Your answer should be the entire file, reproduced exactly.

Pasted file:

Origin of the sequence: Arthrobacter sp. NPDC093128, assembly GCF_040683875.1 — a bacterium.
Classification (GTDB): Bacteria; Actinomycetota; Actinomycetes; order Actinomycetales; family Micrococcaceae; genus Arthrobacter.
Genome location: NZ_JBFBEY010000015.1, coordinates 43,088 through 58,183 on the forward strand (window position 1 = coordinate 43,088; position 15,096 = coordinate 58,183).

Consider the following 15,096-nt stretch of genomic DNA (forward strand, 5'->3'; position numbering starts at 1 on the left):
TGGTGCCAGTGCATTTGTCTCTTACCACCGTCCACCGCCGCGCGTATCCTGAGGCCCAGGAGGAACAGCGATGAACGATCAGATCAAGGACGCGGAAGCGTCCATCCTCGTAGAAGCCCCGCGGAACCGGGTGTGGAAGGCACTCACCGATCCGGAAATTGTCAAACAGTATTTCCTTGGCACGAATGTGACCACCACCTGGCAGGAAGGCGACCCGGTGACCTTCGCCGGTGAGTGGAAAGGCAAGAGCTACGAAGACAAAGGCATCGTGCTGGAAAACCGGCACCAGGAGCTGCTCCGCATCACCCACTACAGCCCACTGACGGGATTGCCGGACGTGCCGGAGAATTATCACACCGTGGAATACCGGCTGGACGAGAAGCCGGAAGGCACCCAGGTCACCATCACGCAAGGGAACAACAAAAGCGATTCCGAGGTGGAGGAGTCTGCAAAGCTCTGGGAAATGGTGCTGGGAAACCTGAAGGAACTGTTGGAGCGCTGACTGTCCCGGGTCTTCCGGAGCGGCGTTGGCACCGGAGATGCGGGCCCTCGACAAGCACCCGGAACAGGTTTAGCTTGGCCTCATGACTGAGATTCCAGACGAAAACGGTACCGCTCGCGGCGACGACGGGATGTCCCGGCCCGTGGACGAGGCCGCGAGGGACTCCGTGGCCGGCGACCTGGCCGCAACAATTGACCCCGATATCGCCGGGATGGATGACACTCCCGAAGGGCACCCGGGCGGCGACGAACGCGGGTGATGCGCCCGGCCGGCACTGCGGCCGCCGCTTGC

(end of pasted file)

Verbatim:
Origin of the sequence: Arthrobacter sp. NPDC093128, assembly GCF_040683875.1 — a bacterium.
Classification (GTDB): Bacteria; Actinomycetota; Actinomycetes; order Actinomycetales; family Micrococcaceae; genus Arthrobacter.
Genome location: NZ_JBFBEY010000015.1, coordinates 43,088 through 58,183 on the forward strand (window position 1 = coordinate 43,088; position 15,096 = coordinate 58,183).

Consider the following 15,096-nt stretch of genomic DNA (forward strand, 5'->3'; position numbering starts at 1 on the left):
TGGTGCCAGTGCATTTGTCTCTTACCACCGTCCACCGCCGCGCGTATCCTGAGGCCCAGGAGGAACAGCGATGAACGATCAGATCAAGGACGCGGAAGCGTCCATCCTCGTAGAAGCCCCGCGGAACCGGGTGTGGAAGGCACTCACCGATCCGGAAATTGTCAAACAGTATTTCCTTGGCACGAATGTGACCACCACCTGGCAGGAAGGCGACCCGGTGACCTTCGCCGGTGAGTGGAAAGGCAAGAGCTACGAAGACAAAGGCATCGTGCTGGAAAACCGGCACCAGGAGCTGCTCCGCATCACCCACTACAGCCCACTGACGGGATTGCCGGACGTGCCGGAGAATTATCACACCGTGGAATACCGGCTGGACGAGAAGCCGGAAGGCACCCAGGTCACCATCACGCAAGGGAACAACAAAAGCGATTCCGAGGTGGAGGAGTCTGCAAAGCTCTGGGAAATGGTGCTGGGAAACCTGAAGGAACTGTTGGAGCGCTGACTGTCCCGGGTCTTCCGGAGCGGCGTTGGCACCGGAGATGCGGGCCCTCGACAAGCACCCGGAACAGGTTTAGCTTGGCCTCATGACTGAGATTCCAGACGAAAACGGTACCGCTCGCGGCGACGACGGGATGTCCCGGCCCGTGGACGAGGCCGCGAGGGACTCCGTGGCCGGCGACCTGGCCGCAACAATTGACCCCGATATCGCCGGGATGGATGACACTCCCGAAGGGCACCCGGGCGGCGACGAACGCGGGTGATGCGCCCGGCCGGCACTGCGGCCGCCGCTTGC